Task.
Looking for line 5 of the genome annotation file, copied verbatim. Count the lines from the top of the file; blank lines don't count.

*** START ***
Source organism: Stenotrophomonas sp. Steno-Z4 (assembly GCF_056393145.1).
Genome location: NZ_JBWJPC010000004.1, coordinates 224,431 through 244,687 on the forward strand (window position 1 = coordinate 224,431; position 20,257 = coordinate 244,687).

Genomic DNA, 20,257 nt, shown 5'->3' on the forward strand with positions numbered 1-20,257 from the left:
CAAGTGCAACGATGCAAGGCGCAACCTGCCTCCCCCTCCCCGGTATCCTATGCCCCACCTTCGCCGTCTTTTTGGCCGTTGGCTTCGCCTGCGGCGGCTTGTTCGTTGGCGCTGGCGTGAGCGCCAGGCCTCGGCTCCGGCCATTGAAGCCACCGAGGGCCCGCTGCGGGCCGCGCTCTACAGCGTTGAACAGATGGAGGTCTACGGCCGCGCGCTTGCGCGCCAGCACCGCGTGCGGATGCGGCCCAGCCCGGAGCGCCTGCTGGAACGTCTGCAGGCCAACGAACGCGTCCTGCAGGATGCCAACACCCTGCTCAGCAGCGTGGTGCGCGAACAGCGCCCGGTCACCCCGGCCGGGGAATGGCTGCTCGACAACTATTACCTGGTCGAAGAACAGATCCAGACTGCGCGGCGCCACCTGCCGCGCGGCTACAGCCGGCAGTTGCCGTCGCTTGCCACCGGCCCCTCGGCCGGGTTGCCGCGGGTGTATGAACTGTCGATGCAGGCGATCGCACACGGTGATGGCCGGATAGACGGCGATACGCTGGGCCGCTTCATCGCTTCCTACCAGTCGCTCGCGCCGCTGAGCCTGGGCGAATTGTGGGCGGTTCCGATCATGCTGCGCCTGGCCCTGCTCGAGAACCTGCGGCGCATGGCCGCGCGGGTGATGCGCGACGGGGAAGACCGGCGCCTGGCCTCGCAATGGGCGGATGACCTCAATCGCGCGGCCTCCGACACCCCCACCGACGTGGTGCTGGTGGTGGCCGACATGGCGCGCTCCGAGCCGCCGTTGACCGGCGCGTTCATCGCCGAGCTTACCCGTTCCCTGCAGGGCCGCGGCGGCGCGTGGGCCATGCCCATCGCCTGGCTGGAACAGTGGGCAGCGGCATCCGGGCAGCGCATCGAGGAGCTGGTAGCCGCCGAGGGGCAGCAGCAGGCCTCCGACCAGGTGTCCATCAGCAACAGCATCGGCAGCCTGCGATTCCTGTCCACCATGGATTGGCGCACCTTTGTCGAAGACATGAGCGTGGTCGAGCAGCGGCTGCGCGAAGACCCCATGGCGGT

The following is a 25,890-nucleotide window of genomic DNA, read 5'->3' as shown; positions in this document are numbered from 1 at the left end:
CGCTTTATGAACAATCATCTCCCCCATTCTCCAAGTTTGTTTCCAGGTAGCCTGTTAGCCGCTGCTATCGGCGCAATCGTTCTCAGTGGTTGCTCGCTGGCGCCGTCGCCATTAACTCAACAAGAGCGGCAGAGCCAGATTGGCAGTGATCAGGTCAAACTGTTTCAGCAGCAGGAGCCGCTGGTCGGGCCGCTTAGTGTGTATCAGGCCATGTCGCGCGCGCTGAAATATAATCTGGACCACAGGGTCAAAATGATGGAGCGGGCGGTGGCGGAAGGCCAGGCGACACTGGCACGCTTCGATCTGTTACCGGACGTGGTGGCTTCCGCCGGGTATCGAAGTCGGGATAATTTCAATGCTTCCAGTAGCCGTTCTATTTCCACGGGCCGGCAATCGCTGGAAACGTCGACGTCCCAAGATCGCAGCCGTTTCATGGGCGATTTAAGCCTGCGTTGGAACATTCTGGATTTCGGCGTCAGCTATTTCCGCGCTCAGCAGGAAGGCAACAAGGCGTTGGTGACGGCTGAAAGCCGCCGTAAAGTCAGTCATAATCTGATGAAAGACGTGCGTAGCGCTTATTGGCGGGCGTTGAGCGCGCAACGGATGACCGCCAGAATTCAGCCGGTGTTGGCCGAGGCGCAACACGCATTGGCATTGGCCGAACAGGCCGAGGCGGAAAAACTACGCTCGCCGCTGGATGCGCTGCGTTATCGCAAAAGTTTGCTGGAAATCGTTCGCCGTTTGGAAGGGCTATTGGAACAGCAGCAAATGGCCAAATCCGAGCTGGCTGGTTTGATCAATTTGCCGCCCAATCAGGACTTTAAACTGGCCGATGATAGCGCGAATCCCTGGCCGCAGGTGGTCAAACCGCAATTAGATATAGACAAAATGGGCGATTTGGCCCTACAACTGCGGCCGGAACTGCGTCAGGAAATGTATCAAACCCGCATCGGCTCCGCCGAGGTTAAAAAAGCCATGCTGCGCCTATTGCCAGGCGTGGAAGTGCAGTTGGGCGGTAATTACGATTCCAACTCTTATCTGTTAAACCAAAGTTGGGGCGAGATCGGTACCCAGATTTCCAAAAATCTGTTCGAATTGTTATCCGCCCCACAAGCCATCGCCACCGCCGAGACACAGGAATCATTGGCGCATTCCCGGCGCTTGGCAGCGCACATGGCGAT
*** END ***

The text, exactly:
The following is a 25,890-nucleotide window of genomic DNA, read 5'->3' as shown; positions in this document are numbered from 1 at the left end: